In these early months since the release of our book, or during the Camps we hold dealing with Sales Ethics, we have often had to answer three questions: the first on the sense of the work we have done “but, does it pays to be ethical?”; the second on why we should unite two concepts as distant as ethics and sales, and the third on “how to distinguish an ethical seller from a good seller, period?”. In this article, we want to explain the reasons that led us to integrate ethics into the sales process and help you reflect on your selling skills.
Does it pay to be ethical?
The business world seems to adopt a logic focused mainly on the “short term” and, on the basis of this approach, the most unscrupulous companies use a strategy aimed at getting results “immediately and at all costs”, without bothering to build a trusting relationship with customers. A first, rather superficial analysis would seem to indicate that ethics will bring results only in the medium and long term, and therefore is unsuited to the current economic scenario. From our point of view, and as we argued widely in our book, selling is an activity that unfolds over time and is made up of moments related to each other, all of which are necessary to build value for the customer and for the company. If we adopt this new point of view rather than speaking of “short” or “long” term we need to broaden our vision to include the whole process, and so see how being ethical leads to concrete results. It is not necessary to act against our customers and our own values to make a sale; rather it is essential to build a relationship based on trust. The only way to do this effectively is to bring ethics into the customer-seller relationship, through every moment of negotiation, thus destroying the paradigm “short-term results = opportunism”. The crisis that blocks your business is very often a crisis of trust between you and your customers: reactivate your relationship through ethics and you will recover your turnover.
Revolutions come from below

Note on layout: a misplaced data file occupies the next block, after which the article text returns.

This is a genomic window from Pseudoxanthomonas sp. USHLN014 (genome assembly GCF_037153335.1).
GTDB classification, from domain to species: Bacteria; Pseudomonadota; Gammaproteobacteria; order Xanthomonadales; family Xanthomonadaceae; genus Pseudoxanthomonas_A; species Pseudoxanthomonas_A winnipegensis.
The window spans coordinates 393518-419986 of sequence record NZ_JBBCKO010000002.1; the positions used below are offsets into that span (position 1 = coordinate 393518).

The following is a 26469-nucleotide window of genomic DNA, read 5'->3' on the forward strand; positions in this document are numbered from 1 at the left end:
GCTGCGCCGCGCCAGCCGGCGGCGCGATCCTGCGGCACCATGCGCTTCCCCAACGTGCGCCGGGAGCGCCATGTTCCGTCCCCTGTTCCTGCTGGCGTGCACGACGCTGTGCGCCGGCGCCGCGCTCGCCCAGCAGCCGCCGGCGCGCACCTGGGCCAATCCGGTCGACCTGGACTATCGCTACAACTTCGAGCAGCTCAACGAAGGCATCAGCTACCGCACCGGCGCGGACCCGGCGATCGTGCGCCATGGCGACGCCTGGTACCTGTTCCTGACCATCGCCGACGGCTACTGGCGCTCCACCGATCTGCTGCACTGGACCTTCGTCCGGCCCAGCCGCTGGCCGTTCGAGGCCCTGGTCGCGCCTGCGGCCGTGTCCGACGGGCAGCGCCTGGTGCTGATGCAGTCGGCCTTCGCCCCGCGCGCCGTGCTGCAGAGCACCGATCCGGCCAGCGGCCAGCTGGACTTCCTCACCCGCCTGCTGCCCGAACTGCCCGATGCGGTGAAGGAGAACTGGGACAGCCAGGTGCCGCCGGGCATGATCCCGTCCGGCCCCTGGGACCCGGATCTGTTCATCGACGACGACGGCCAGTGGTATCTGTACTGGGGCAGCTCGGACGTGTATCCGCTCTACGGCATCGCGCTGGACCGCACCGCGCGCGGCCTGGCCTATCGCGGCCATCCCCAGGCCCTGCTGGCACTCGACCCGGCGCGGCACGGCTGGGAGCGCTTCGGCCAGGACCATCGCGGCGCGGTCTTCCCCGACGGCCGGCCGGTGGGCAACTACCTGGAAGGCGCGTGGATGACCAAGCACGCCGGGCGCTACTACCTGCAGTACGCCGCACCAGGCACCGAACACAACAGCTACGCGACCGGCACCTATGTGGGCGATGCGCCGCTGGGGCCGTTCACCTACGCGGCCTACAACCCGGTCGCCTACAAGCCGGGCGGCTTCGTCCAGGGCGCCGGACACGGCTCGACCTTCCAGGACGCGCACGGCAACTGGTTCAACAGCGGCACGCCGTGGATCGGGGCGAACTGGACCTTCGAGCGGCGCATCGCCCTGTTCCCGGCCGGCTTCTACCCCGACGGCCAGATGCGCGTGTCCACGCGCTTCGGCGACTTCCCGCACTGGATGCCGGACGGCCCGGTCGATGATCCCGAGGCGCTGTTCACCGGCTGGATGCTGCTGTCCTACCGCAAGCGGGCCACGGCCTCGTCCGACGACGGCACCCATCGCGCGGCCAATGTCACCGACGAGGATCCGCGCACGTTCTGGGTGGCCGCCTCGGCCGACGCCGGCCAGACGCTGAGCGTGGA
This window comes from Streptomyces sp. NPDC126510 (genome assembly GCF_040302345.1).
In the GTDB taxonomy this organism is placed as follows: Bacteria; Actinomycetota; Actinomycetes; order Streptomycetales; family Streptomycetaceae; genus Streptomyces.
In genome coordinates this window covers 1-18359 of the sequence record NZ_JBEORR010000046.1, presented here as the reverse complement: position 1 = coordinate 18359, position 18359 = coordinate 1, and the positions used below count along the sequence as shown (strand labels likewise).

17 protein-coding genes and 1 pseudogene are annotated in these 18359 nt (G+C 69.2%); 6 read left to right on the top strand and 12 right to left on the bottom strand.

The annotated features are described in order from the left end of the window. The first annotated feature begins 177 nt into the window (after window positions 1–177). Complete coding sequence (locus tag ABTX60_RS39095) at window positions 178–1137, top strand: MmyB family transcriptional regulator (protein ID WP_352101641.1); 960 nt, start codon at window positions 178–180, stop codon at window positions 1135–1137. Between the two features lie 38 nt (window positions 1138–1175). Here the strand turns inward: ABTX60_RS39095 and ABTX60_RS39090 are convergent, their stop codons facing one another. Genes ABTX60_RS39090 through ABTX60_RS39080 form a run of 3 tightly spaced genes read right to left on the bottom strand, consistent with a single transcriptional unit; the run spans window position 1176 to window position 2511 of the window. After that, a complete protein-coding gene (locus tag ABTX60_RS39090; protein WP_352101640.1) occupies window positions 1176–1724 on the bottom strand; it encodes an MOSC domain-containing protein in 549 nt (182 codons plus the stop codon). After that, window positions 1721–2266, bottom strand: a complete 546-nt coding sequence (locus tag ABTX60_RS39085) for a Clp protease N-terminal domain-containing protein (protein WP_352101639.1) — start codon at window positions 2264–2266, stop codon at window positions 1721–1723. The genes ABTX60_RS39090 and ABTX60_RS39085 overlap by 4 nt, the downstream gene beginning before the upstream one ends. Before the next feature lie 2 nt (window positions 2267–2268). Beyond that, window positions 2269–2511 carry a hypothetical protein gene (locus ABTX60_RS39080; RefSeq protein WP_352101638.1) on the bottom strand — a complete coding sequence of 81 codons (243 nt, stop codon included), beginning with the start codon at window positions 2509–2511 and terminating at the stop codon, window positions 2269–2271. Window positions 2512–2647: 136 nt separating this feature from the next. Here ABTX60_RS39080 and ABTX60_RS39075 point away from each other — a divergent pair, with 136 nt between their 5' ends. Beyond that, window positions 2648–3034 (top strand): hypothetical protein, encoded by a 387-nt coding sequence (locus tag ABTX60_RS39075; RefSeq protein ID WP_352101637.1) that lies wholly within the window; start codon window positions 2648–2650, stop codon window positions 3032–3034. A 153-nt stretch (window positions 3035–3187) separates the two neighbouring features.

History teaches us that the true cultural change always come from below. Years have passed since the subject of business ethics entered universities and company strategy, but it seems destined to remain confined in the marketing and communication departments. A salesperson will find it difficult to find clear operational guidelines in any company mission statement on how to “act” ethically and manage customers. To restore ethics in sales transactions we need to change our behaviour every day and to do so without sacrificing effectiveness. Besides, the ethical issues sellers have to tackle are generally not “macroscopic”, like paying a bribe or selling a counterfeit product, but subtly concern and inform the relationship between them and their customers, such as exerting too much pressure or selling something in which they do not believe. The techniques presented in our book are designed precisely to lead sellers to take responsibility for addressing the doubts that beset them and to look for a solution themselves. If we change our relationship with customers, we will change our whole company, turning the good intentions theorised into ethical practice.
Identikit of the ethical seller
During the long months of research and with the collaboration of experienced teachers, we have analysed the entire sales process and proposed a method of effective negotiation based on ethics that can produce better results. But how can we distinguish Ethical Sellers from a “standard” salesperson? Here are some of the main qualities that set them apart:
- they do not rely on compromise to convince their customers, but on integrating the latter’s idea of value with that of the company, achieving a result that satisfies both parties;
- they consider the sale as a whole, as an activity that unfolds over time, made up of moments and key steps to give and receive value;
- they assess the costs and intangible assets, both the tangible and intangible revenues, of their actions;
- they are able to fully argue the value of their entire offer system, supporting the price and ensuring better results for their organization;
- their actions exponentially increase the number of contacts and purchases over time, helping to enlarge the “cake” and not competing for a single “slice” of business;
- they transform their customers into “promoters” who can generate new opportunities for sales for them without exerting any negative pressure;
- they take on greater responsibility for the sales process, becoming the bearer of cultural change within their company and contributing to the evolution of their colleagues;
- they help to strengthen the company’s image, translating its mission and vision into concrete actions;
- they love their job and their relationship with others, improving morale and motivation within the company.
In the new download page of this blog, you can find a test to measure how ethical you actually are. If you truly want to become an ethical seller after taking it, we invite you to join one of our camps in Italy.
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